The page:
sábado, fevereiro 19, 2011

The problem with overexplaining

One of the biggest issues I always had with Spielberg's movies is that he makes sure even the dumbest of the viewers will understand the subtleties of the story. You won't see that in most of his movies, since his over-explanation is usually well blended with the script. But that is clear in Artificial Intelligence, which was a Kubrick production originally (as far as I know). It seems to me that the last 20 mins were added by Spielberg just to make sure that the message he wanted to send was crystal clear. And this annoys me because part of the intellectual pleasure given by the arts stems from solving the challenge myself. If I'm watching a brainy movie, I want to use my brain.

But I'll concede that expecting my intelligence to be respected by a Hollywood movie is like expecting a deconstructionist philosopher to make sense. It just won't happen. I do, however, expect that from people that try (or at least intend to) appeal to my brain. Which is why I hated this xkcd:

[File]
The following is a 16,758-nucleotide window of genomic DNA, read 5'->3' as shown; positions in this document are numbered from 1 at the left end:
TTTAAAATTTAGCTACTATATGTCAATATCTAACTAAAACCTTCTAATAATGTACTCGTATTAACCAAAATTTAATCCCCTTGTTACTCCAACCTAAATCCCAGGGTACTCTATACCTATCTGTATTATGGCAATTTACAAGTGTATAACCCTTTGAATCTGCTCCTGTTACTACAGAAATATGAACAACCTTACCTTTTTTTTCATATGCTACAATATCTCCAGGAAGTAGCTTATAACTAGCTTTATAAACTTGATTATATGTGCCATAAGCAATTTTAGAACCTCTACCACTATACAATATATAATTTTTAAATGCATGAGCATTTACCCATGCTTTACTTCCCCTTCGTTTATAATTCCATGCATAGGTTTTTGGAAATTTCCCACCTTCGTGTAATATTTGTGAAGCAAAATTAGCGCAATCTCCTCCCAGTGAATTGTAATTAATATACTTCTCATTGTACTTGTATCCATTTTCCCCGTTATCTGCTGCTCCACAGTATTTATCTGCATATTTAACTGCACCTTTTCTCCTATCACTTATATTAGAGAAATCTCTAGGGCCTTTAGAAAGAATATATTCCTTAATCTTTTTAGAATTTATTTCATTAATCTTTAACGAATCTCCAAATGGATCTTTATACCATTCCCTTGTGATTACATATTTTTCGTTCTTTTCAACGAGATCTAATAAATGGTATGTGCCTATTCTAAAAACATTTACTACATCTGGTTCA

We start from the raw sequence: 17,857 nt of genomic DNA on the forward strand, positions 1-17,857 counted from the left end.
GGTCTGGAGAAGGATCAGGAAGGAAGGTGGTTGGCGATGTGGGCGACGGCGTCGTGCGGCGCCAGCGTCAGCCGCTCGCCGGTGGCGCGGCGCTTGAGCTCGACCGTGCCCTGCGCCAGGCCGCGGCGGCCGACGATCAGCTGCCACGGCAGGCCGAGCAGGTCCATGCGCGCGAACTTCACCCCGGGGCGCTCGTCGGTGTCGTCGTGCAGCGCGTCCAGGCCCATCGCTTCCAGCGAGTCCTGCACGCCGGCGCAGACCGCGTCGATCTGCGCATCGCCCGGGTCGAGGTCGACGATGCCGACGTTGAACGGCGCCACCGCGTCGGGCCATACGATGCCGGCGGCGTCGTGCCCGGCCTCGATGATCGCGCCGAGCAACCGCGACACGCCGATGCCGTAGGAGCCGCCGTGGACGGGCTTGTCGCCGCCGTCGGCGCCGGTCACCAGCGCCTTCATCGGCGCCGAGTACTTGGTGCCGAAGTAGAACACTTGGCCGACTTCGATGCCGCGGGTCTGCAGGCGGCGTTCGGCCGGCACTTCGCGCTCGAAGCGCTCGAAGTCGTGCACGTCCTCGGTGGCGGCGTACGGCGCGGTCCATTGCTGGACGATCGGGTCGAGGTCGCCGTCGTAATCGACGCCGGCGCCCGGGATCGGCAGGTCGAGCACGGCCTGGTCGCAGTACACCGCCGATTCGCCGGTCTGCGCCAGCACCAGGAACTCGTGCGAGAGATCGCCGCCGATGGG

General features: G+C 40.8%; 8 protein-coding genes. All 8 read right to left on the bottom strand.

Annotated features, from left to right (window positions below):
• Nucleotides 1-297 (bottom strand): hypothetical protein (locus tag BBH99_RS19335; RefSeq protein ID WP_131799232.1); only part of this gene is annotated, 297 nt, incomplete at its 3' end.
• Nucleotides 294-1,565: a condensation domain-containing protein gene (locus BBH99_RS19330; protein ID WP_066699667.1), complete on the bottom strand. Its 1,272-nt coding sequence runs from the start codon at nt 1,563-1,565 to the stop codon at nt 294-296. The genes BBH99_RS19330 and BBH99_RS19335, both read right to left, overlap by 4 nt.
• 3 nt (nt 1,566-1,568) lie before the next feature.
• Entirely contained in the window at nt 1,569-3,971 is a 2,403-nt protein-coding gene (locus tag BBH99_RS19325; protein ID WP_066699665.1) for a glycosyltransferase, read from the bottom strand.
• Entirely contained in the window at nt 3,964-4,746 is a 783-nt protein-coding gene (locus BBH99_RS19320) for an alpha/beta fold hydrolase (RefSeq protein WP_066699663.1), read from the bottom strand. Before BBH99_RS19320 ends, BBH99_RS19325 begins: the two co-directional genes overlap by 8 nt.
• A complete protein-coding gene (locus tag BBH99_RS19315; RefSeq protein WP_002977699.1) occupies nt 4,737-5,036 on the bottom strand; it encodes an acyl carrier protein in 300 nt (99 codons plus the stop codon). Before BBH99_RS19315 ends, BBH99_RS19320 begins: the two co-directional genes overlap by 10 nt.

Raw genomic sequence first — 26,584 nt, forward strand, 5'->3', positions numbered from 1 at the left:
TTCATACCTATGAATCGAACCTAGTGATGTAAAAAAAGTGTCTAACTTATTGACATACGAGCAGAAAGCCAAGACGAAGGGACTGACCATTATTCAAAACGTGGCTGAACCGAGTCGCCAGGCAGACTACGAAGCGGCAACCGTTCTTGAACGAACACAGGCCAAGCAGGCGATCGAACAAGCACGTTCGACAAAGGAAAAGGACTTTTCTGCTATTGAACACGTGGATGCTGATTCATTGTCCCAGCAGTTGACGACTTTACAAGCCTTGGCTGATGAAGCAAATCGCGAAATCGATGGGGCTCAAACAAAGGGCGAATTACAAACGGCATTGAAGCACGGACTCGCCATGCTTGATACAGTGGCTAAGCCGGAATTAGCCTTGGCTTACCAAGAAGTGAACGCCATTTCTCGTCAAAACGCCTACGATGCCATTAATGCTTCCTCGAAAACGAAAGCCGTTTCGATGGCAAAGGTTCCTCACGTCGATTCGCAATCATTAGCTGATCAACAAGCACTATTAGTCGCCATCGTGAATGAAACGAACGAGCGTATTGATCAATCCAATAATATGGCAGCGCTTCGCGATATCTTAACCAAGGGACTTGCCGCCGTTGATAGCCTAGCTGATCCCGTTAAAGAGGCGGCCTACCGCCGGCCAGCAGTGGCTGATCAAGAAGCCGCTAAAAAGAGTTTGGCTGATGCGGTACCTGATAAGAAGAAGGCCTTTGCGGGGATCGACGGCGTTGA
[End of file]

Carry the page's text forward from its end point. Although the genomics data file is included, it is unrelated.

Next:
You see, as soon as I saw that the guy was offending pole vaulters from a balcony, I got the punchline. Hell, it would've been 100 times funnier if the last 4 panels didn't exist. But no, Randall had to go all Spielberg on us and explain explicitly.

And you know what's the worse? He did it because he was too lazy to draw the pole vaulters. If, instead, he used the last 4 panels to have a single extra long horizontal panel with a pole vaulter in the far left poking the guy on the far right with his *pole*, it would've been 1000 times funnier.

*I don't know what the guys at xkcdsucks had to say about this post, and maybe their criticism is the same as mine.

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